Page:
“The Scarlet Letter” (1995)

by A.J. Hakari

"The Scarlet Letter" poster

 

Nathaniel Hawthorne’s “The Scarlet Letter” was among the many banes of my high school existence. Even with how voracious of a reader I was and how esteemed this story was in literary circles, the act of plowing through its archaically-composed text and analyzing its heavy themes in class weren’t my fondest academic memories. But while turning each page was a battle of attrition, I admired the novel’s ultimately gutsy message — one that its 1995 film adaptation missed entirely. A picture that kicks those dumb old thought-provoking concepts of shame and hypocrisy in favor of jacking up the romance factor, The Scarlet Letter doesn’t stop at just disregarding the source material; it’s proud that it’s done so. The credits declare the flick to have been “freely adapted” from the Hawthorne book, and press interviews back in the day had the cast and crew boasting about how radical their reinvention was. Presenting a new take on a classic work is fine, but when it’s presented in as misguided and laughable of a manner as the way The Scarlet Letter goes about its business, it more than earns the inevitable critical drubbing.

Our tale opens upon a time when the first American colonies were beginning to prosper. The Puritan populace has a difficult time as it is, what with maintaining a shaky alliance with the local Indians, but off the boat from England steps a new arrival who’ll come to shake things up in a big way: Hester Prynne (Demi Moore). Sent ahead of her husband Roger (Robert Duvall), Hester proceeds to set the town buzzing with her forward-thinking ways and mildly rebellious streak. She certainly attracts the attention of Arthur Dimmesdale (Gary Oldman), a preacher whose admiration for this woman explodes into a torrid romance once they hear word of Roger’s death. But Hester can’t hide the results of her affair, as she soon finds herself with child, becoming the recipient of the colony’s collective scorn. Forced to wear an “A” upon her chest as a symbol of her transgressions, Hester endures years of torment and ridicule but refuses to implicate Arthur in the matter…a position that becomes more precarious when Roger emerges from the wild alive and well.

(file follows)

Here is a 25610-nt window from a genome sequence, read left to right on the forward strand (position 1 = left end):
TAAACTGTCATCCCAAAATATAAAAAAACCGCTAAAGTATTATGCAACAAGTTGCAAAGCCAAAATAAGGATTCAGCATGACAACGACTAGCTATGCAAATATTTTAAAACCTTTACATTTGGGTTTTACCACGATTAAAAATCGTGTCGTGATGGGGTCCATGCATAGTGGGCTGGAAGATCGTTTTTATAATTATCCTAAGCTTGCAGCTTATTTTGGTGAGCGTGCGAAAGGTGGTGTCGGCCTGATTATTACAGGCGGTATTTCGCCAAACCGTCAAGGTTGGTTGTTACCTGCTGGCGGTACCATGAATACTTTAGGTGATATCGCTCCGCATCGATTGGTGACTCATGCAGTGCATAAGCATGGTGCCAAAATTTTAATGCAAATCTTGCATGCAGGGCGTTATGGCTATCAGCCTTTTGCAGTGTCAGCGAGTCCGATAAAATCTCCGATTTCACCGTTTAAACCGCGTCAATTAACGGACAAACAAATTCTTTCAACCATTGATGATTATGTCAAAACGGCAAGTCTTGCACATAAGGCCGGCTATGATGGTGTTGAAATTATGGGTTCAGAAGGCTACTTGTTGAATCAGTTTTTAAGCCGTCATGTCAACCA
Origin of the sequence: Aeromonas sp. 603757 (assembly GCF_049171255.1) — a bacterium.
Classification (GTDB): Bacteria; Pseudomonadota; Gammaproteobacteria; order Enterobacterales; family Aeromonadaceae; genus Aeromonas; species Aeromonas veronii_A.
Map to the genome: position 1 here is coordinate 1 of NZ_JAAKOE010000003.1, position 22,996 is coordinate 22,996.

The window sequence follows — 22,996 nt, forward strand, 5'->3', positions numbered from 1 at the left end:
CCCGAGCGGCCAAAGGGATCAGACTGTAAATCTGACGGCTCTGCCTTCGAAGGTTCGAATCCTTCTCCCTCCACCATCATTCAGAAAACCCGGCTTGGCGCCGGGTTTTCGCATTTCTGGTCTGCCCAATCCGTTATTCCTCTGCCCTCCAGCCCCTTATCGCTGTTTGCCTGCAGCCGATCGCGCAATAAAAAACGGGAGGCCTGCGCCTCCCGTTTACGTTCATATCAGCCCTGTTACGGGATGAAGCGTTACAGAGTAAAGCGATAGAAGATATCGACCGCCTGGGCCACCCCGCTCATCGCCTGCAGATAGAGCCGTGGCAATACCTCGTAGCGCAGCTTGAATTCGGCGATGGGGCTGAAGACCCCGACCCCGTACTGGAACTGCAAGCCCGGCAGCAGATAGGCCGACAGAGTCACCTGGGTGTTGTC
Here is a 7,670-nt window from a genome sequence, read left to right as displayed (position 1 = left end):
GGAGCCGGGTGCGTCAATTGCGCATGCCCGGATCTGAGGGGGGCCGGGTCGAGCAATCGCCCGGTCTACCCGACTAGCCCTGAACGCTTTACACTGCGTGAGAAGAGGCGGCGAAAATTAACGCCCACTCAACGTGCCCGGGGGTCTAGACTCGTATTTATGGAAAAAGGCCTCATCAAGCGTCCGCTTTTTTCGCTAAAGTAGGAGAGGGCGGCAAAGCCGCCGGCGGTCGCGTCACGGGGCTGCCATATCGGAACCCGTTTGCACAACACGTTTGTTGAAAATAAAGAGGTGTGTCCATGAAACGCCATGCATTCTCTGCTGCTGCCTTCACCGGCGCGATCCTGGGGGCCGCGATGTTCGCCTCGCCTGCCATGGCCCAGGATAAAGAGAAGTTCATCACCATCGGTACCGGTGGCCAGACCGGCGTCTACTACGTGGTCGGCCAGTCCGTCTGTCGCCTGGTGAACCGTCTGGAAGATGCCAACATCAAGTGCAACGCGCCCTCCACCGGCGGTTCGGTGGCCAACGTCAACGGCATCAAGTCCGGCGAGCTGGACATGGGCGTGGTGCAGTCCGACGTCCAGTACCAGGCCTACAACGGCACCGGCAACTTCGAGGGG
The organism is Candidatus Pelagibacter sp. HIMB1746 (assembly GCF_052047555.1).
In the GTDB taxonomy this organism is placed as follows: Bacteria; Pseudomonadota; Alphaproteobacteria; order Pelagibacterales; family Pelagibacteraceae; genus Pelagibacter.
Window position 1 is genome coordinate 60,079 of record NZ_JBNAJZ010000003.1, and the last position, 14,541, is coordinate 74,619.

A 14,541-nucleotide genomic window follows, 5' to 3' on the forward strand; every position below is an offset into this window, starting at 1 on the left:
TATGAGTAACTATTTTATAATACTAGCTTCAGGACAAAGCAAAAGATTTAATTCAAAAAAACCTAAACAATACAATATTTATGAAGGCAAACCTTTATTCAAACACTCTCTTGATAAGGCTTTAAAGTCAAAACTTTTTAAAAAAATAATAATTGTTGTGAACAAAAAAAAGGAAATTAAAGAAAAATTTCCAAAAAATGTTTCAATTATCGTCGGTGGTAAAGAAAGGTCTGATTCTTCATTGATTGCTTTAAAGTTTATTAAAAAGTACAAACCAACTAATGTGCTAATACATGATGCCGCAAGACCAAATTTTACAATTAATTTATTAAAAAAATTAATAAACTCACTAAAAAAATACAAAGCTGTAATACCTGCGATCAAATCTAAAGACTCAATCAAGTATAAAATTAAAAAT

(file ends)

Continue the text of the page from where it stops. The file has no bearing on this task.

The Scarlet Letter feels like one of those movies within a movie that a vapid actress character makes when she wants to be taken seriously. I don’t just mean that in the sense of the acting coming off as conspicuously overwrought (though that’s certainly the case, which we’ll get to in a second); the film as a whole seems engineered to resemble a spoof, something criticizing melodramatic conventions instead of buying into them hook, line, and sinker. There’s no way a sensible person could otherwise take seriously how the love scenes are shot like an ambitious Emmanuelle sequel or how the music is so forcefully weepy, you can practically hear the brass section bawling into their tubas. But straight and narrow is exactly how The Scarlet Letter director Roland Joffe (The Killing Fields) intends to play things, which should clue you into just how terminal the film’s delusions of grandeur really are. Now I’m not saying the book is better by default just because the film deviates from it so much, but when the latter so hilariously misses the point, not calling it out is a crime in and of itself. The novel simply was not meant to be turned into a romantic tale of forbidden passions being suppressed, for doing so does away with its condemnation of the cruelty of the pious and substitutes in its place a bunch of stuffy old farts pooh-poohing Hester for being different, a la Footloose: Pilgrim Edition.

As an adaptation and a film on its own merits, the list of things The Scarlet Letter does wrong is monumental. Inventing a slave girl character to ogle Hester in the bath for no reason. Turning Arthur’s inability to hop in the sack with his lover into the reason he’s torn up inside, instead of shame over having to attack her in the public eye. Cooking up an entire subplot about Indian unrest that plays a part in rewriting the end of the story wholesale. But The Scarlet Letter‘s gravest sin is making a competent and, frankly, quite enviable cast of actors look like they haven’t the slightest clue what they’re doing. Oldman tries like mad to instill this Harlequin romance interpretation of Dimmesdale with some dignity, though the combination of a rotten script and a Scottish accent that pops up whenever it feels like it don’t make this an easy task. Moore is okay, but her strong-willed portrayal of Hester (though commendable) is terribly anachronistic; she feels like a take-charge ’90s gal playing dress-up, and we don’t know nearly enough about Hester’s relationship with Roger before coming to America to get why she’d dive so swiftly into Arthur’s arms. But boy, does this flick do a number on Duvall. He certainly has it in him to play a part this insidious and conniving, but between his stiff delivery of the “thee”- and “thou”-tinged dialogue and awful pilgrim outfit, Roger’s evil doesn’t have a chance of leaving you quaking in your buckled shoes.

The Scarlet Letter was a notable financial and critical dud upon its release, and, in a rare instance, this reputation is well-deserved. It’s an example of Hollywood meddling at its worst, a costly and ill-conceived stab at buying prestige by adapting a famous novel but making it audience-friendly and, as a result, robbing it of any real impact it might’ve possessed. Hawthorne’s legacy will survive, but The Scarlet Letter is so boring and self-deluded, your brain cells might not be so lucky.

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